Canada’s First Female Astronaut
Launched into orbit, and into the record books, Dr. Bondar is Canada’s first female astronaut and the first neurologist to travel to space. She spent over ten years at NASA and studied the impacts between space travel and human physiology.
Born in Sault Ste. Marie, Ontario in 1945, Dr. Roberta Bondar was always interested in the world of science. Prior to becoming a fellow of the Royal College of Physicians and Surgeons of Canada in 1981, she obtained a PhD in Neuroscience in 1974 from the University of Toronto and a Doctor of Medicine degree in 1977 from McMaster University. She interned at the Toronto General Hospital in internal medicine before becoming an assistant professor of medicine, specifically in neurobiology, at McMaster University from 1982 to 1984.
In 1983, the Canadian Space Agency (CSA) put the Canadian Astronaut Program into operation with the task to select Canada’s first astronauts. After applying and going through interviews and training for six months, Dr. Bondar was selected to be a part of the 1992 first International Microgravity Laboratory Mission (IML-1). After several delays of the mission, Dr. Bondar finally went into space on January 22nd, 1992 aboard the Space Shuttle Discovery for eight days. This mission made her the first Canadian woman and the first neurologist to travel to space.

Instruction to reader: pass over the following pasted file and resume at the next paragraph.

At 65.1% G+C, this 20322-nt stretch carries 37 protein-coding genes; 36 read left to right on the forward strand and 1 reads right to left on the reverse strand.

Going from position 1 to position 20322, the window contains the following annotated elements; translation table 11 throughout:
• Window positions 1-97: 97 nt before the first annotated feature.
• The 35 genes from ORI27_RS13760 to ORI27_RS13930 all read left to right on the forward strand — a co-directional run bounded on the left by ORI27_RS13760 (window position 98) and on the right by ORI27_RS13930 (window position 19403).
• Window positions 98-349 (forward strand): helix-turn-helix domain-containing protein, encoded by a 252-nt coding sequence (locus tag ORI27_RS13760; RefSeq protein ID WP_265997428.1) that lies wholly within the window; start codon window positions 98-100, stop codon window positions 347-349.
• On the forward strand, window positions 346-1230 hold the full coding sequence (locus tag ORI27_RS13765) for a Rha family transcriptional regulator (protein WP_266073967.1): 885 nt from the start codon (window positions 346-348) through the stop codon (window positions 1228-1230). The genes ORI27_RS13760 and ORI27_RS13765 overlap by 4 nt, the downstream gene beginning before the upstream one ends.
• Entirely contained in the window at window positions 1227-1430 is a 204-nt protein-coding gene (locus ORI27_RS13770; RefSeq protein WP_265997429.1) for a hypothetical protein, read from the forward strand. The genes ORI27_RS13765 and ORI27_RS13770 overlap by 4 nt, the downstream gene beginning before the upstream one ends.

On board, she and the IML-1 members began working on experiments and taking photographs of the Earth. Overall, 40 experiments were conducted. In 1994, Dr. Bondar joined NASA and left the CSA to continue her research on the effects space travel has on the human body. She remained at NASA for over ten years.
When asked about some of the challenges she has had to face throughout her career due to her gender, Dr. Bondar stated that receiving the same opportunity and dignity as men was difficult to get. She continues to encourage girls to build a support system of both women and men. She not only wants men and boys to see women as equals, but as role models too.
Following her time at NASA, Dr. Bondar used her experience as a neurologist and as an astronaut to become a public speaker in Canada to share her story and knowledge. In 2003, she became the Chancellor of Trent University for six years before launching the Roberta Bondar Foundation in 2009, a charity organization dedicated to supporting environmental causes. Due to her love for nature and photography, she published four essay photograph books dedicated to showcasing Earth’s natural beauty.
Dr. Bondar has received many rewards throughout her career, such as the Order of Ontario, and the Order of Canada, is featured in the Canadian Medical Hall of Fame and has been given a star on the Canadian Walk of Fame. Alongside these awards, she has also been given 28 Honorary Degrees for her life experiences.
Roberta Bondar’s research on neuroscience was partially funded by NSERC.